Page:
2. ^ "District Human Development Report: Paschim Medinipur" (PDF). pages 4-5 (About Paschim Medinipur), page 26 (Predominant Soil), pages 265- 268 (Identification of Flood prone areas, Names of drought prone blocks). Development and Planning Department, Government of West Bengal, 2011. Retrieved 2 January 2017. 
  3. ^ a b c "Dantan I Block". onefivenine. Retrieved 22 July 2016. 
  4. ^ "District Map Paschim Medinipur". Maps. Paschim Medinipur district administration. Retrieved 22 July 2016. 
  5. ^ "District Statistical Handbook 2014 Paschim Medinipur". Tables 2.1, 2.2. Department of Statistics and Programme Implementation, Government of West Bengal. Retrieved 10 October 2016. 
  6. ^ "District Census Handbook: Paschim Medinipur" (PDF). Map of Paschim Medinipur with CD Block HQs and Police Stations (on the fifth page). Directorate of Census Operations, West Bengal, 2011. Retrieved 20 November 2016. 
  7. ^ Jonathan D. Finch & Ashraf M. Dewan. "Tornados in Bangladesh and East India". Retrieved 2011-07-16. 
  8. ^ "175 die in Bengal cyclone, thousands homeless". Rediff on the Net. Retrieved 2011-07-16. 
  9. ^ "Tornado toll claims 83 lives in Bengal". Rediff on the Net. Retrieved 2011-07-16. 
  10. ^ "Directory of District, Subdivision, Panchayat Samiti/ Block and Gram Panchayats in West Bengal". Purba Medinipur - Revised in March 2008. Panchayats and Rural Development Department, Government of West Bengal. Retrieved 1 August 2016. 
  11. ^ a b c d "C.D. Block Wise Primary Census Abstract Data(PCA)". 2011 census: West Bengal – District-wise CD Blocks. Registrar General and Census Commissioner, India. Retrieved 3 May 2016. 
  12. ^ "Provisional population totals, West Bengal, Table 4, (erstwhile) Medinipur District". Census of India 2001. Census Commission of India. Archived from the original on September 28, 2011. Retrieved 22 July 2016. 
  13. ^ "Provisional Population Totals, West Bengal. Table 4". Census of India 2001. Census Commission of India. Archived from the original on 27 September 2007. Retrieved 17 July 2016. 
  14. ^ "District Human Development Report: Paschim Medinipur" (PDF). Page 217 Scheduled Tribe Community. Development and Planning Department, Government of West Bengal, 2011. Retrieved 25 July 2016. 
  15. ^ a b "C1 Population by Religious Community". West Bengal. Registrar General and Census Commissioner, India. Retrieved 29 July 2016.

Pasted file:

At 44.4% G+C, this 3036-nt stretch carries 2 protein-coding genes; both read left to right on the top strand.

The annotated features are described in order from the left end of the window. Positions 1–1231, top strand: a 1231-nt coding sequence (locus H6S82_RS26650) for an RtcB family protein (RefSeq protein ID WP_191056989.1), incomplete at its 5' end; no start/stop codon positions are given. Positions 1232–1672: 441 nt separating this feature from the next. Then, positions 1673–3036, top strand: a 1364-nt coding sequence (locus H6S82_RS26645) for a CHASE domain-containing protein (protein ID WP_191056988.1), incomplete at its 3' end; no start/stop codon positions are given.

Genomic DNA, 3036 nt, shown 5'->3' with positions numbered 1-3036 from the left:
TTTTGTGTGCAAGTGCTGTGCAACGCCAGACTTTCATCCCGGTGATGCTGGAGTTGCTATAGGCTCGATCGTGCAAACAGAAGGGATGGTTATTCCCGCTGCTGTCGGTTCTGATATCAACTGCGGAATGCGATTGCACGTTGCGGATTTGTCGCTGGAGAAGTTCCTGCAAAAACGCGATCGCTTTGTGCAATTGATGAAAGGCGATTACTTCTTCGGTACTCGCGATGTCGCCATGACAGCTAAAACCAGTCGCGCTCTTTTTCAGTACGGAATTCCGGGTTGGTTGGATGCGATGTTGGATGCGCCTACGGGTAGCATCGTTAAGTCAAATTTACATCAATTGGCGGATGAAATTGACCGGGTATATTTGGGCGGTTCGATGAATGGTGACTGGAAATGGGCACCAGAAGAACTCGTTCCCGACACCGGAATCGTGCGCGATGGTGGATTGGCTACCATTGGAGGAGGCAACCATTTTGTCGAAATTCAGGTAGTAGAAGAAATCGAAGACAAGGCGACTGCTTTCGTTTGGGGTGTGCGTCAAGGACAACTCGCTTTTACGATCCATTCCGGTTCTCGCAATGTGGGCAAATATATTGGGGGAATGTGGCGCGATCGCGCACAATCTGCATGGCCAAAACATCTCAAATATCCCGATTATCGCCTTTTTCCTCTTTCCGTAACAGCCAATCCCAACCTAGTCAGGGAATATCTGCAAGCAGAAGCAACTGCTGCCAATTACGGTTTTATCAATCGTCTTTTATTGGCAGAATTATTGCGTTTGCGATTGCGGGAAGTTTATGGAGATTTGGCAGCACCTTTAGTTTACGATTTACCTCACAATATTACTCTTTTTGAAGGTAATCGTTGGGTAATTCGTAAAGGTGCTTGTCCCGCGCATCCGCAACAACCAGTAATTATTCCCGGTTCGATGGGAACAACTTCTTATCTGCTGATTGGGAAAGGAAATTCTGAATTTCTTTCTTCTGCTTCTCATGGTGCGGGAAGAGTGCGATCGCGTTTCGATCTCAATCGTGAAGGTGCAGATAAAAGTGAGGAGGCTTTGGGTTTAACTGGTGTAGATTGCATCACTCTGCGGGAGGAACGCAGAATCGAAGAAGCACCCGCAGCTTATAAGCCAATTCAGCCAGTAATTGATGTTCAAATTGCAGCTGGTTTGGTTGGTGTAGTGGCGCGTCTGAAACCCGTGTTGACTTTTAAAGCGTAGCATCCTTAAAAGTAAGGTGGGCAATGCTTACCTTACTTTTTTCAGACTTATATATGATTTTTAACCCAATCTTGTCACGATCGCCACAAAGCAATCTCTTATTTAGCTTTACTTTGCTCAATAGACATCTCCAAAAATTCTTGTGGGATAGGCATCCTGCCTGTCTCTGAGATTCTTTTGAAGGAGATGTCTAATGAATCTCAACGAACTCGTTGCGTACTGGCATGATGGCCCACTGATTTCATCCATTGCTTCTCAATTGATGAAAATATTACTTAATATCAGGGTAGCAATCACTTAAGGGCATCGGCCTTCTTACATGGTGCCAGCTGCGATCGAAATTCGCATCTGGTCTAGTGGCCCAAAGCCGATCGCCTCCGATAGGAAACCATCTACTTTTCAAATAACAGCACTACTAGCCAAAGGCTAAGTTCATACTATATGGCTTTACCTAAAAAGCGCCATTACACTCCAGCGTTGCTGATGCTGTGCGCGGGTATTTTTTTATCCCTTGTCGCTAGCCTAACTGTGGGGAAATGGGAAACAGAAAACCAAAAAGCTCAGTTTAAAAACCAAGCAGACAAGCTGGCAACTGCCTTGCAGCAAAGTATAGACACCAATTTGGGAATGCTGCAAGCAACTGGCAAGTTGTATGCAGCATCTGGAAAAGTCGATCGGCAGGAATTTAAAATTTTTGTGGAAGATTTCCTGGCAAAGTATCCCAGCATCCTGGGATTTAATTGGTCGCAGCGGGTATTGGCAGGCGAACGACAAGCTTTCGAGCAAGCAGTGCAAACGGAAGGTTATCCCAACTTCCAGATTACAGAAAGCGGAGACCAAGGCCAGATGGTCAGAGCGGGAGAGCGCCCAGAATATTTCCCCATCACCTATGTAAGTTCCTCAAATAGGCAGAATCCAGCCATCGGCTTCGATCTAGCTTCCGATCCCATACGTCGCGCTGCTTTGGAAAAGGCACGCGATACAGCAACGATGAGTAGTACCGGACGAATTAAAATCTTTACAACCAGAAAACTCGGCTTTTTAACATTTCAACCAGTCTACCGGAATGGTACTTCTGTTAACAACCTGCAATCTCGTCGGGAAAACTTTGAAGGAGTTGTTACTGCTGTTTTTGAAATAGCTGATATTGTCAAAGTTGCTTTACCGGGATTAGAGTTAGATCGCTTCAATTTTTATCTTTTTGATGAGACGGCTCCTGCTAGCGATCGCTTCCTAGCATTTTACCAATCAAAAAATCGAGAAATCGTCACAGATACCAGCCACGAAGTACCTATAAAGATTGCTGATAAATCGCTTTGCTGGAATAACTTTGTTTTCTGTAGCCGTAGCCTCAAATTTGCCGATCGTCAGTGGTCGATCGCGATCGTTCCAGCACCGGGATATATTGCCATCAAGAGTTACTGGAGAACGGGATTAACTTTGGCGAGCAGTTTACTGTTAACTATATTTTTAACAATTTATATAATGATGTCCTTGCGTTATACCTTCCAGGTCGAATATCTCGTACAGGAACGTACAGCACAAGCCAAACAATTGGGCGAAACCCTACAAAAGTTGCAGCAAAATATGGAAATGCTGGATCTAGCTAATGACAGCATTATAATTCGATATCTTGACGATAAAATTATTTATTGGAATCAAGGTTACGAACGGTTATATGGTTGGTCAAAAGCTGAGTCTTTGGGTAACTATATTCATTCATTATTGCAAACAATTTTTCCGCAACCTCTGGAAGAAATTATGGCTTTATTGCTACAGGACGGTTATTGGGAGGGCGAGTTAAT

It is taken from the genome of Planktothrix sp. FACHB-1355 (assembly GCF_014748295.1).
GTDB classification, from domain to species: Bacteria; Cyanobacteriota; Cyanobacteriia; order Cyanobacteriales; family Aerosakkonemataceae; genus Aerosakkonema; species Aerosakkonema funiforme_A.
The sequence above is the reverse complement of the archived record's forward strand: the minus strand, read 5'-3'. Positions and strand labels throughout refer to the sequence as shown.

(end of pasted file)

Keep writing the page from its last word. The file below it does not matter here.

16. ^ "ST-14 A Details Of Religions Shown Under 'Other Religions And Persuasions' In Main Table". West Bengal. Registrar General and Census Commissioner, India. Retrieved 29 July 2016. 
  17. ^ a b "District Human Development Report: Paschim Medinipur" (PDF). May 2011. Page 177. Development & Planning Department, Government of West Bengal. Retrieved 8 January 2017. 
  18. ^ a b c d e f g h i "District Statistical Handbook 2014 Paschim Medinipur". Tables 2.1, 8.2, 16.1, 17.2, 18.2, 18.1, 20.1, 21.2, 4.4, 3.1, 3.3 – arranged as per use. Department of Statistics and Programme Implementation, Government of West Bengal. Retrieved 2 January 2017. 
  19. ^ "District Human Development Report: South 24 Parganas". (1) Chapter 1.2, South 24 Parganas in Historical Perspective, pages 7-9 (2) Chapter 3.4, Land reforms, pages 32-33. Development & Planning Department, Government of West Bengal, 2009. Retrieved 7 August 2016. 
  20. ^ "District Human Development Report, Paschim Medinipur" (PDF). Table 2.4, Page 28. Development and Planning Department, Government of West Bengal, May 2011. Retrieved 2 January 2017. 
  21. ^ "District Human Development Report: Paschim Medinipur" (PDF). Chapter V: Economic Livelihoods, pages 129-131. Development and Planning Department, Government of West Bengal, 2011. Retrieved 2 January 2017. 
  22. ^ "58002 Puri-Santragachi Passenger". Time Table. indiarailinfo. Retrieved 17 August 2016. 
  23. ^ "Rationalisation of Numbering Systems of National Highways" (PDF). New Delhi: Department of Road Transport and Highways. Retrieved 17 August 2016. 
  24. ^ "District Human Development Report: Paschim Medinipur" (PDF). May 2011. Page: 60. Development & Planning Department, Government of West Bengal. Retrieved 31 July 2016. 
  25. ^ "Bhatter College, Dantan". BCD. Retrieved 5 January 2017.